The frequency of immature transitional (IT) B cells is increased in blood of HIV-1 infected individuals. We investigated whether HIV-1 infection affects expression and function of chemokine receptors important for egress of IT B cells from bone marrow and migration to lymphoid organs.
This is a cross-sectional study analysing the migratory phenotype and function of IT B cells in HIV-1 infected individuals, in relation to ART and age.
Frequency of blood IT B cells and their phenotypic characteristics, including chemokine receptors and a maturation marker, were determined by immunostainings. Migratory capacities of IT cells were studied in a migration assay.
The increased frequency of IT B cells in untreated HIV-1 infection was normalized in patients receiving ART; in our cohorts, age did not have an impact on the frequency of circulating IT B cells. IT B cells from non-treated patients expressed low levels of CD21 molecule. We found an elevated frequency of CXCR3 and CXCR4 expressing IT B cells in treated and non-treated patients. CXCR4 receptor was unresponsive to CXCL12 ligand in in vitro migration and internalization assays. In addition, CXCR5 expression was down-regulated on IT B cells from infected subjects and these cells migrated poorly in response to CXCR5 ligand.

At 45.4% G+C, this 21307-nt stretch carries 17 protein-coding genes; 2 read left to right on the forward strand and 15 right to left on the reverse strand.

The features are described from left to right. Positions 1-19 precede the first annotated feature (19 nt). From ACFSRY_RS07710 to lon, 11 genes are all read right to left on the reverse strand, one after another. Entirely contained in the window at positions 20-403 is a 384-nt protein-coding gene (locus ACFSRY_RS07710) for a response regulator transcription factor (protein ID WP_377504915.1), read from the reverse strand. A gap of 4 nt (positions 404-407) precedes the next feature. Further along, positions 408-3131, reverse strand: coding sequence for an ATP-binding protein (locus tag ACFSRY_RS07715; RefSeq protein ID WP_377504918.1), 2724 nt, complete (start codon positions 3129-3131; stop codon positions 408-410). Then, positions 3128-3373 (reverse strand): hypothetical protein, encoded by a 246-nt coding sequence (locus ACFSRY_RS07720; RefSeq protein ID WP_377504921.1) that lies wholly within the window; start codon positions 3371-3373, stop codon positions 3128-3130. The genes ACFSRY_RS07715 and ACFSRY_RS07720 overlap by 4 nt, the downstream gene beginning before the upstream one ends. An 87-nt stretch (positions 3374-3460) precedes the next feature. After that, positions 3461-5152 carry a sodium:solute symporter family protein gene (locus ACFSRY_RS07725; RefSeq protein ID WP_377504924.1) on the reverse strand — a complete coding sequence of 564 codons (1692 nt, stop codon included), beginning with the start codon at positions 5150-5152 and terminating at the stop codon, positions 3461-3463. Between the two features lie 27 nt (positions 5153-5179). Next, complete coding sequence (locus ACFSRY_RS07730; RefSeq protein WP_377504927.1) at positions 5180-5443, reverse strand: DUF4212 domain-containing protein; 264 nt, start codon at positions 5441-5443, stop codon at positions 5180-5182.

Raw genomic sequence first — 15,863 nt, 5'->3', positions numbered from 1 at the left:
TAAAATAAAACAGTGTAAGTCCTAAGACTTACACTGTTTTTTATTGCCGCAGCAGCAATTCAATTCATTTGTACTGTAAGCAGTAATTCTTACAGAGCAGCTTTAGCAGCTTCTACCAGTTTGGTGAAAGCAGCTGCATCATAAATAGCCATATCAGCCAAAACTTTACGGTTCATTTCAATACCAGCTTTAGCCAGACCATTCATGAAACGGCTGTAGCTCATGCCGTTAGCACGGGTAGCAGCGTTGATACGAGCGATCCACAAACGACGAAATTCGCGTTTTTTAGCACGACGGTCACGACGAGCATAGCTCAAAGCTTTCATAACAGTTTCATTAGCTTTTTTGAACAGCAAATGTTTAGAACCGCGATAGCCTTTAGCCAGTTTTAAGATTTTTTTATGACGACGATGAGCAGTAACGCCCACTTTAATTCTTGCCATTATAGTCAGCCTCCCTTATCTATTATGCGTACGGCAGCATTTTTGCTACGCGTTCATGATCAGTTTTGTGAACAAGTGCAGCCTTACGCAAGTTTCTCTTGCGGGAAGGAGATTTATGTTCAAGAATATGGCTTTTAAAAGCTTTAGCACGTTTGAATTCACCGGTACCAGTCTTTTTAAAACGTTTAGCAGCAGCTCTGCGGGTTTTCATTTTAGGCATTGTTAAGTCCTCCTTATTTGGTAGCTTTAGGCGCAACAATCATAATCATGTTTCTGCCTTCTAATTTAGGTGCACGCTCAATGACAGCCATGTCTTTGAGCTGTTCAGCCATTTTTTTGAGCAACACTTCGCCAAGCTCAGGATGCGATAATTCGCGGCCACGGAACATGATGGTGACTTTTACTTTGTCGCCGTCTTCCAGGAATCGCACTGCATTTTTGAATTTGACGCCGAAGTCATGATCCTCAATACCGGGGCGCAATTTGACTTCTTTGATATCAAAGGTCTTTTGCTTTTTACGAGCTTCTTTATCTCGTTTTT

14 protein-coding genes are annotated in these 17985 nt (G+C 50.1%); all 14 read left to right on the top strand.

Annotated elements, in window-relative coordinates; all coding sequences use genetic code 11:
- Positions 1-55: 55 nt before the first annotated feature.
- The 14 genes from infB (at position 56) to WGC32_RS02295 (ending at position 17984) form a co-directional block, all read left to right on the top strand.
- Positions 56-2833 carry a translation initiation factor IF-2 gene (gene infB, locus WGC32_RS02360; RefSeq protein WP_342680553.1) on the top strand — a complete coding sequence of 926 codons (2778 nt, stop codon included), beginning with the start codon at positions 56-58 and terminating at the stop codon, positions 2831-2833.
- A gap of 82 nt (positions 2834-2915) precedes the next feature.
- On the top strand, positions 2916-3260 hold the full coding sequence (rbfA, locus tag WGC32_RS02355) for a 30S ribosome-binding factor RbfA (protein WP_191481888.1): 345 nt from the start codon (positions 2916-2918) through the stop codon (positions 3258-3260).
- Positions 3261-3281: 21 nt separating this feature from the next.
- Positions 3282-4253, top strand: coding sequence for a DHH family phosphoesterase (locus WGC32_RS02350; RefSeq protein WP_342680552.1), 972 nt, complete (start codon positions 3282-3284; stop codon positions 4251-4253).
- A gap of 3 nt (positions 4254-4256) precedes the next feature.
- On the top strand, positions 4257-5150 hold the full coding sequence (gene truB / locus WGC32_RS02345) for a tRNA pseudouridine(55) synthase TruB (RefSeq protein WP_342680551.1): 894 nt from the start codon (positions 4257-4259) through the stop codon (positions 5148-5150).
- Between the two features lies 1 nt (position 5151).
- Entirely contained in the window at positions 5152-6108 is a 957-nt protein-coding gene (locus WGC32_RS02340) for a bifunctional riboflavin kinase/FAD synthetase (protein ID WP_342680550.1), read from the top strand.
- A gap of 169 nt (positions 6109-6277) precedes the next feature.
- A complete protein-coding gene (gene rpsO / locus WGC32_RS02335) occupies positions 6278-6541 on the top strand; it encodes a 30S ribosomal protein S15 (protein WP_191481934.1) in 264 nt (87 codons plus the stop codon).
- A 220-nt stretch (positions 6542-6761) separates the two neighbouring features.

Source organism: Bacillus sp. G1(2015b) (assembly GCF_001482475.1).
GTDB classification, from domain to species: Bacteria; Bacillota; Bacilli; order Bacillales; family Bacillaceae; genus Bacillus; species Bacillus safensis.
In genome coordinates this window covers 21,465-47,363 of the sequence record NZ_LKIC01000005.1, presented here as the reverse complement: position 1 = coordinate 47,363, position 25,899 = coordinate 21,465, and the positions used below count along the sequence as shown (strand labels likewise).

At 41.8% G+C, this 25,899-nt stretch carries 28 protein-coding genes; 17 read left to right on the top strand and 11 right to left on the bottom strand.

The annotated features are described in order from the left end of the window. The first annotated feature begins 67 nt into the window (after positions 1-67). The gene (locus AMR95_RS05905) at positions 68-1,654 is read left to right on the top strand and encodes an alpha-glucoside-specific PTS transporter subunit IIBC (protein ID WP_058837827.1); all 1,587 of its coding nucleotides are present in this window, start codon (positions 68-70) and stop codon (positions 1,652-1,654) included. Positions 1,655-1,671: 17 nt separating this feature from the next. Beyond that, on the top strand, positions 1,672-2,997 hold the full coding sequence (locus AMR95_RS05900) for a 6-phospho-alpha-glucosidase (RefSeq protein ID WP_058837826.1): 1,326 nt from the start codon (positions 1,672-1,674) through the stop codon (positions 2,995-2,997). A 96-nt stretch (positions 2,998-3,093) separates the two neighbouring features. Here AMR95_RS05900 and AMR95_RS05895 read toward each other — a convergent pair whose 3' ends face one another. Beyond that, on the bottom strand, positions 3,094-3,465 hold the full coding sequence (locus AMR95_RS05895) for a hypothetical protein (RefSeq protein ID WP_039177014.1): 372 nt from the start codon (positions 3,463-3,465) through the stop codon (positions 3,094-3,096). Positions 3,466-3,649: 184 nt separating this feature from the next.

Circulating IT B cells from HIV-1 infected subjects are not fully mature, probably due to premature egress from BM; these cells showed a phenotype which could impair entry into secondary lymphoid organs. Changes in migratory capacity of IT B cells may affect B cell maturation during HIV-1 infection.